RIYADH: A congressman has called for US President Joe Biden’s administration to be investigated for reportedly pressuring Saudi officials to delay an OPEC+ production cut to give Democrats an electoral advantage ahead of November elections.
Representative Tom Tiffany called on US House Speaker Nancy Pelosi, a Democrat, to convene a hearing to determine if such calls took place and “what specific requests were made regarding Saudi and OPEC+ production by Biden administration officials”.
The Saudi foreign ministry on Wednesday said: “The Kingdom clarified through its continuous consultation with the US Administration that all economic analyses indicate that postponing the OPEC+ decision for a month, according to what has been suggested, would have had negative economic consequences.”
Members of the Organization of the Petroleum Exporting Countries and their allies cut oil supply by 2 million barrels a day on Oct. 5.
The allegations from the @KSAmofaEN are serious, and if the Biden administration did attempt to pressure a foreign government to influence the outcome of the U.S. election, that’s something Americans deserve to know.
Americans deserve answers, & @SpeakerPelosi must take action. pic.twitter.com/xenpYCVz81
— Rep. Tom Tiffany (@RepTiffany) October 13, 2022
Biden officials and Democrats attacked the decision as politically motivated, which OPEC+ and Saudi officials have rejected as baseless, saying the cuts were warranted to ensure that demand and supply were balanced and market volatility reduced.
The Wisconsin Republican tweeted on Friday: “This is a very serious allegation. One that, if true, may very well constitute an illegal solicitation of a foreign in-kind contribution by the White House on behalf of Democrats’ midterm campaign efforts.”
The congressman is also requesting that the White House release all call transcripts between the Biden administration and Saudi officials related to oil production within the last 30 days.
He also demanded the identification of “any Biden administration official who may have asked any Saudi government official to delay any oil production cut until November or later.”
Tiffany urged the Speaker for the US House to do its duty in providing oversight and “get to the bottom of these troubling reports.”
JEDDAH: If happiness at work is one of the keys to success in life, then businesswoman Sultana Al-Amri is determined to make everyone a winner.
In the two years since becoming the first Saudi woman to be honored with the title “Ambassador of Happiness” by the World Federation of United Nations Associations, Al-Amri has been dedicated to ensuring the company she works for in Jeddah is a joyful one.
“I am honored to be appointed to this important role,” she said. “I believe that every workplace, whether it is a government entity or a private company, should have a happiness ambassador to promote the culture of happiness, positivity and cooperation among employees so that they can collectively achieve their goals.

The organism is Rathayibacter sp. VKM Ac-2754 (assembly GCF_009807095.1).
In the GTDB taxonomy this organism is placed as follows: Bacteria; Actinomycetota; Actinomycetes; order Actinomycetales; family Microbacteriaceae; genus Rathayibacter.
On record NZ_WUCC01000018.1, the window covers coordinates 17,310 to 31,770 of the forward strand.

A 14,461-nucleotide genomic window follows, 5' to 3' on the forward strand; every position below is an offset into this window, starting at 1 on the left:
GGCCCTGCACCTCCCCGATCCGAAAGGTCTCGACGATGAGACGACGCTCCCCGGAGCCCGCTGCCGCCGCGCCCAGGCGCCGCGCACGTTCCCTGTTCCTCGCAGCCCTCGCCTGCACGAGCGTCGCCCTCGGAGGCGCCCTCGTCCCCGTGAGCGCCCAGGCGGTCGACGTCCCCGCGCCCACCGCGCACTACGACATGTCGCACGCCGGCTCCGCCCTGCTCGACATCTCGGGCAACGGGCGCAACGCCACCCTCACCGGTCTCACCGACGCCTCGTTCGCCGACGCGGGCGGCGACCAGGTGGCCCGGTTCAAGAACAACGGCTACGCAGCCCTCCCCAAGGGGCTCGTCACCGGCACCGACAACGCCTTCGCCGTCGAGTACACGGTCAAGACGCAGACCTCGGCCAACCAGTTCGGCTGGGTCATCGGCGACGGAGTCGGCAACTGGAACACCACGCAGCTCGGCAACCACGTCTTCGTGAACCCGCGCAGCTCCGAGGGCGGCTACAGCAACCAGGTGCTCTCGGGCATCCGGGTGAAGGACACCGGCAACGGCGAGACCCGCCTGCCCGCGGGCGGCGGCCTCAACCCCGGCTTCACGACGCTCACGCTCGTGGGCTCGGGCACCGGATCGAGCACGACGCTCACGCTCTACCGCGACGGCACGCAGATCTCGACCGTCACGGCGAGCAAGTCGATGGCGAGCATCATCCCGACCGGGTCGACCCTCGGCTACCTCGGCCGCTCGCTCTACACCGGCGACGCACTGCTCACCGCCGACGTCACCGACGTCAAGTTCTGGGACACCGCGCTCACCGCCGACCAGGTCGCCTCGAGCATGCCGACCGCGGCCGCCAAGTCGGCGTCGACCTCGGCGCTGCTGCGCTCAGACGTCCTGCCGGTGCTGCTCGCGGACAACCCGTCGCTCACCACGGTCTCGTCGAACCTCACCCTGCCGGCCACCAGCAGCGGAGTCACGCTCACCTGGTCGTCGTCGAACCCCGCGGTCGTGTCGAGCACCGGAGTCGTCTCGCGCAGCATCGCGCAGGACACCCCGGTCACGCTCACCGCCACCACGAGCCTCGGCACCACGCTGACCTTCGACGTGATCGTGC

“It is important to remember that personal success translates into organizational success and that in turn drives progress toward a better future.”
In response to the frequent questions she gets about her role, Al-Amri said: “Allah has honored me with the responsibility of spreading this message, so everyone has accepted the idea of the field of happiness.”
When it comes to creating a happy workplace, cooperation and a sense of involvement are key, she said.
“Employee satisfaction is the term used to describe whether employees are happy and satisfied, and it’s measured by motivation, goal achievement, morale and workplace positivity. Involving employees in the work environment improvement plan based on survey results creates an environment of shared responsibility for workplace culture and improvements,” she said.
“Employers should avoid leading employees to believe that satisfaction at work is the employer’s responsibility. Employee satisfaction is a shared responsibility. So, through periodic questionnaires, we know several things and develop a plan to work on the desires and needs of employees.”
Al-Amri said she fully supported the objectives of the Kingdom’s “Quality of Life Program for Happiness and Positivity” and was developing a series of initiatives to increase employee engagement.
Fostering employee happiness was rapidly moving up the HR agenda in companies of all shapes and sizes across Saudi Arabia, she added.
“The department of happiness has recently become widespread in the Kingdom of Saudi Arabia and focuses the attention on personal relationships.
“It implements programs to take care of the happiness of employees from the moment they enter the facility until they leave it, and this is done through a number of programs where all their needs are considered within the work environment, leading to loyalty in the workplace and creating a positive and cooperative work environment among employees.”
Al-Amri was recognized by the WFUNA in 2020 for her efforts both in the workplace and the wider community to raise the happiness index in the Kingdom.
After trademarking her title she has become a popular guest on media programs throughout Saudi Arabia and the Gulf region.
“It is an honor for me to hold this title and also carry with it the responsibility of spreading this culture in a correct way that adds to society and the country,” she said.
A study by the Social Market Foundation showed that happy employees were up to 20 percent more productive than unhappy ones.
“Definitely, happiness leads to higher retention rates,” Al-Amri said. “Happy employees tend to stay at their job four times longer than those who are not happy at work. Happiness directly affects our stress levels and stress directly affects productivity. Eliminating stress through a happy workplace leads to more productive employees.”
RIYADH: Saudi Arabia’s Civil Defense on Thursday urged the public to take caution as it warned of chances of thunderstorms in parts of the Kingdom from Thursday to Monday.
Hail, Madinah, the Eastern Province, the Northern Border Region and parts of Makkah will be affected by moderate to heavy rains and brisk winds, which may lead to torrential flow, and the regions of Tabuk, Al-Jouf and parts of Makkah will be affected by medium rain.